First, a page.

Sugar is a killer. Despite recent increases in the world price of this commodity, it remains an easy way for the food industry to generate profits. The sugar content of much fast food and takeaways, in particular, is too high, and we are taking the sweet road to mass obesity.
It costs the NHS dear, it shortens lifespans and destroys the quality of life of individuals and families after strokes, heart attacks and the onset of diabetes. In many ways, it is the “new tobacco”.
And yet taxing it in the same way we tax tobacco and alcohol may not be the best answer. Much could be achieved through voluntary action by the supermarkets, the fast-food chains and other interested parties.
So-called “meal deals” and other clever marketing encourage us to pile on the calories. The supermarkets could take more care about promoting chocolate, biscuits and fizzy drinks.
The manufacturers should reduce the size of chocolate bars and bags of sweets. (The same goes for the modern, inflated “grab bag” of crisps, about twice the size of the conventional pack of say 20 years ago).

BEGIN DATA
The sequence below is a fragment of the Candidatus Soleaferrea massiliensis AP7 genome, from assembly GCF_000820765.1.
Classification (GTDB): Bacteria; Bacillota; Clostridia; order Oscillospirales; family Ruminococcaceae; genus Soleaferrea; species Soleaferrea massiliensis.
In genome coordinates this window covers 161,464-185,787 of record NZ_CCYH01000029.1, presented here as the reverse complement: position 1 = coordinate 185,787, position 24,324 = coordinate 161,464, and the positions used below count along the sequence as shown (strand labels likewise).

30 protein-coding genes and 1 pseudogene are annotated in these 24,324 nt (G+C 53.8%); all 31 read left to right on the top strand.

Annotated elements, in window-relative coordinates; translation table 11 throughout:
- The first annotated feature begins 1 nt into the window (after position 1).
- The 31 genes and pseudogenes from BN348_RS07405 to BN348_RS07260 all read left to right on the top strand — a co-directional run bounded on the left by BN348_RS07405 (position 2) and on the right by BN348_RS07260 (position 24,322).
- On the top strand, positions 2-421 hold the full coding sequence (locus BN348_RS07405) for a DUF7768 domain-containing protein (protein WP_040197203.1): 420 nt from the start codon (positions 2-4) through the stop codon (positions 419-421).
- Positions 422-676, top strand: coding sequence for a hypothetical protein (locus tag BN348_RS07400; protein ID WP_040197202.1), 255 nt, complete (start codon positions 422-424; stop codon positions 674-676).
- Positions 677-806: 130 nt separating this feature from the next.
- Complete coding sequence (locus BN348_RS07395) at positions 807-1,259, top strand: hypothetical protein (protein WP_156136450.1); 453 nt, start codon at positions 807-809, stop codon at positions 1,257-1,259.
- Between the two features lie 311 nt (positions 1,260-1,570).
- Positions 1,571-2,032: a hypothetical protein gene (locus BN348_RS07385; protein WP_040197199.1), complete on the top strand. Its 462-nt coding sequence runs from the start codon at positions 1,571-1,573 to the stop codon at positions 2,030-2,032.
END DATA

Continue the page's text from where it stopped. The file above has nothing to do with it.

Such voluntary action, and improved labelling, would be more effective than tax, because it removes temptation in the first place. What’s more, a sugar tax will only work if it is set at a deterrent level, as with cigarettes. Unless that is done, the main impact will be to drive up the cost of the weekly shop, hitting poorer families hardest – but without reducing consumption.
Indeed, having to make extra room in the budget for sweet drinks and cookies would mean less cash for fresh fruit. A truly deterrent level of taxation – pricing cola as if it were whisky – would be politically unacceptable.
Besides, with special taxes on carrier bags, the possibility of minimum pricing for alcohol, varying duties on different types of booze and tobacco and different VAT rates on warm/hot snacks from the restaurant, our supermarkets will soon come to resemble fiscal adventure playgrounds, and to no great purpose.
Tax is not the answer to every social ill.